This ten minute consult was an eye opener for a routine clinician. The introduction of bioethics last year, exposed me to new horizons , new concepts, and I aimed to introduce this to my postgraduate students. The diploma course also introduced me to the ethical debates focussed around reproductive rights of such mentally challenged individual. I came back home to see if I could find the relevant literature. There were guidelines from ACOG (American College of Obstetrician & Gynecologist), with the emphasis on having repeat visits and also to see the individual in absence of family members. ACOG also recommends against hysterectomy for the sole purpose of sterilization and menstrual cessation.2 Human Rights Watch also strictly advises against sterilization in mentally disabled girls.3 The same is the opinion from FIGO.4 Majority of the gynaecologists working in developing part of world are unaware of such opinion papers or recommendations from governing bodies. My own opinion about the whole issue was also the same, had never teased apart the basics of decision, until I was introduced to the concept of informed consent and beneficence. All that matters is the surrogate decision maker’s plea and the fear of sexual abuse in the minds of caregivers as well as surrogate decision maker. Majority of the doctors will forget that chances of pregnancy may be reduced either by sterilization or by more radical hysterectomy, but chances of sexual abuse remain the same.
Next week when the girl was brought for admission, I decided to have few more minutes to have an idea about her mental status. To my surprise, she gestured prayers for me as I was going to operate upon her, she fondly held hands of her mother, who was asked to accompany her next time. The thoughts from literature which I read was operations should not be performed for the convenience of care takers or for social issues. After having a second look, I decided to talk to the family members, and suggested other options. One was putting her on oral contraceptive pills, arranging consults with special schools looking after such children. The other was putting up an intrauterine device (IUD) to decrease the amount of blood loss at menstrual bleed as well as to protect against unwanted pregnancy. This approach is less favourable for countries like Pakistan. There are also international opinions against this approach, with arguments like how many times the IUD will be replaced? Will the replacement take place under sedation or general anaesthesia and each time how much the consent will be informed?5 I was able to convince the family members for this less radical approach. In the meantime, I asked my resident to look for such a centre, their address and the social issue, which was faced by the family. Fortunately, we came across a centre, with a trained doctor who told us that they do teach such girls how to take care of themselves in those special days.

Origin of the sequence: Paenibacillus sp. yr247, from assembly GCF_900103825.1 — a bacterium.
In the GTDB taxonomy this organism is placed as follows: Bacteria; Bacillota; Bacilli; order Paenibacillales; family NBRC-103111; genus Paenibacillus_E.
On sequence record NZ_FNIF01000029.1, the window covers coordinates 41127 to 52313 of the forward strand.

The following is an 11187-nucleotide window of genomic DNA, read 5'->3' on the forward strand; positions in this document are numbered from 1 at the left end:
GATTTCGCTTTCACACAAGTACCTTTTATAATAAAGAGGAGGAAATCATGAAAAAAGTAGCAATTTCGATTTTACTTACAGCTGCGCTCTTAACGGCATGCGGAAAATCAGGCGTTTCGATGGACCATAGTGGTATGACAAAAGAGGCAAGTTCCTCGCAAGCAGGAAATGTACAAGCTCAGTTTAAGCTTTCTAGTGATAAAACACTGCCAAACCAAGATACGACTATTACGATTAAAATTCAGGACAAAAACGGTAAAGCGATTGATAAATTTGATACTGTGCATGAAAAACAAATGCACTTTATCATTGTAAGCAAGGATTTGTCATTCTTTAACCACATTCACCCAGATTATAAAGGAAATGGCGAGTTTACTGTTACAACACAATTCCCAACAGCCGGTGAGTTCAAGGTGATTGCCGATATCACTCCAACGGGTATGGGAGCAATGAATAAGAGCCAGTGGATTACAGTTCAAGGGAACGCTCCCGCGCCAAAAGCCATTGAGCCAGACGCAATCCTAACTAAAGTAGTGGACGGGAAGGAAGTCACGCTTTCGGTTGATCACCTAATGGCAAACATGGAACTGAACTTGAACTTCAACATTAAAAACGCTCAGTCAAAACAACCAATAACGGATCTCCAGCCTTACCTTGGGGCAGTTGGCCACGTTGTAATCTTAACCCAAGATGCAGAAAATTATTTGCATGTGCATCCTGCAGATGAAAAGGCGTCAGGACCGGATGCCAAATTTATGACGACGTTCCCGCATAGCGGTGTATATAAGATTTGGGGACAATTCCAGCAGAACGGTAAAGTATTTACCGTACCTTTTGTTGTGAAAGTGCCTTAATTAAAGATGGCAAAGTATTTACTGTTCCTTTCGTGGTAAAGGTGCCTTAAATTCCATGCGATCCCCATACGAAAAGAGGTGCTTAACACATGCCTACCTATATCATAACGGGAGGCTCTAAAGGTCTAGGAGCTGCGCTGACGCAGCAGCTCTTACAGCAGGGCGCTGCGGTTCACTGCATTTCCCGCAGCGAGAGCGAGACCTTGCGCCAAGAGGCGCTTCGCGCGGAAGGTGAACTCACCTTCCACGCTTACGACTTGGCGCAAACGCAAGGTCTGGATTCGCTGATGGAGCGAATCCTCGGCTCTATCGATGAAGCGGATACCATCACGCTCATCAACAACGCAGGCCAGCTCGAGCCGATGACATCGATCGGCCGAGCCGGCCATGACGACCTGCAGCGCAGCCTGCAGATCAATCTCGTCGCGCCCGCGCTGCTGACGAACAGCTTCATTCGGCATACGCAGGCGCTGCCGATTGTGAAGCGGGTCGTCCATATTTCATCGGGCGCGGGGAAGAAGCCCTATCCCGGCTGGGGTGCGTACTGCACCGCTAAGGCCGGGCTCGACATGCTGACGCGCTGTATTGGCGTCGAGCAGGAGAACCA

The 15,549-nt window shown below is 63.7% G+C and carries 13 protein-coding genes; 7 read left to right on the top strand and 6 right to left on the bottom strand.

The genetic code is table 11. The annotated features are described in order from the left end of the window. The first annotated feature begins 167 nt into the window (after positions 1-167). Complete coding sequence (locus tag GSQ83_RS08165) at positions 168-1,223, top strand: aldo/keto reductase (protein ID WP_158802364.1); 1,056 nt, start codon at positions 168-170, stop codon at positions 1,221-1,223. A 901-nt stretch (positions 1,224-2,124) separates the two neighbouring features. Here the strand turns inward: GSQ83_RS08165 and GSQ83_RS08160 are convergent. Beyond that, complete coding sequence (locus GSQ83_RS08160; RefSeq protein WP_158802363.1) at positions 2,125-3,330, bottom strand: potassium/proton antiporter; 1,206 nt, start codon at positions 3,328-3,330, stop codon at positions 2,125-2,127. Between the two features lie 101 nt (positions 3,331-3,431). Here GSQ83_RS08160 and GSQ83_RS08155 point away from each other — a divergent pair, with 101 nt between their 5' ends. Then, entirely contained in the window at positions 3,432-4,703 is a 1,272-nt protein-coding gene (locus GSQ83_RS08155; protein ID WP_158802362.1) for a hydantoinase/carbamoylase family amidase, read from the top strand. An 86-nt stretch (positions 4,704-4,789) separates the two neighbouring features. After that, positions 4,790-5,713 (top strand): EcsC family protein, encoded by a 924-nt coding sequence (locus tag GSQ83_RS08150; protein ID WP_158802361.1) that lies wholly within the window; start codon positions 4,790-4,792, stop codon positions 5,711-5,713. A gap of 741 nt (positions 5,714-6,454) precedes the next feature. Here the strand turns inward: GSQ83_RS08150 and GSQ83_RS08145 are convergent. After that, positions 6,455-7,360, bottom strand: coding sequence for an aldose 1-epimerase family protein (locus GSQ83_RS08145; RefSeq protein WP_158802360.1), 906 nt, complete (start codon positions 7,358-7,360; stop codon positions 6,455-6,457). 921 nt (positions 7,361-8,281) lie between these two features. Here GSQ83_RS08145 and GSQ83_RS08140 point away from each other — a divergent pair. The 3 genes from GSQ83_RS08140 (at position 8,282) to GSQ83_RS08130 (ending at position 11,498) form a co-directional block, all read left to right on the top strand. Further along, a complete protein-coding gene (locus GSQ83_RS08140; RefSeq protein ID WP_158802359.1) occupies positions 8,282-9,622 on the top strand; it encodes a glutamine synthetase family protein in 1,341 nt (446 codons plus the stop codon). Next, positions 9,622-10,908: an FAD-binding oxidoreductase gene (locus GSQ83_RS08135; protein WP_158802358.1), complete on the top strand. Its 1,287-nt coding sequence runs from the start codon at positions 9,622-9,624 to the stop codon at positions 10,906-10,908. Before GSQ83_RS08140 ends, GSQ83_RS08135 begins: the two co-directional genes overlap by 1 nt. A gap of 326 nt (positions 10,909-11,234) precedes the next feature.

This whole episode was an eye opener for me. I had been doing hysterectomies for mentally challenged people since the days I have been taught surgery. Never before, I realized these aspects need to be considered. Beneficence for the individual was not there in the above case. As hysterectomy would have resulted in the loss of ovarian function soon, resulting in early onset of menopause, with its own complications. An introduction to bioethics made me weigh the decision with focus on autonomy, beneficence and justice. A little thinking also made me change my decision for the girl as well.
1. Hussain M. Law making: Mental Health Legislation in Pakistan. Dawn. September 23,2012, 2012.
2. ACOG Committee Opinion. Number 371. July 2007. Sterilization of women, including those with mental disabilities. Obstet Gynecol. 2007;110:217-220.
3. Sterilization of Women and Girls with Disabilities. 2011. https://www.opensocietyfoundations.org/publications/sterilizati on-women-and-girls-disabilities-0.Cited on 30. September, 2022
4. Arkin E. Global: health federation issues ethics guidelines on forced female sterilization. HIV AIDS Policy Law Rev. 2011;15:36- 37.
5. Insogna I, Fiester A. Sterilization as last resort in women with intellectual disabilities: protection or disservice? Am. J. Obstet. Gynecol.. 2015;212:34-36 e31.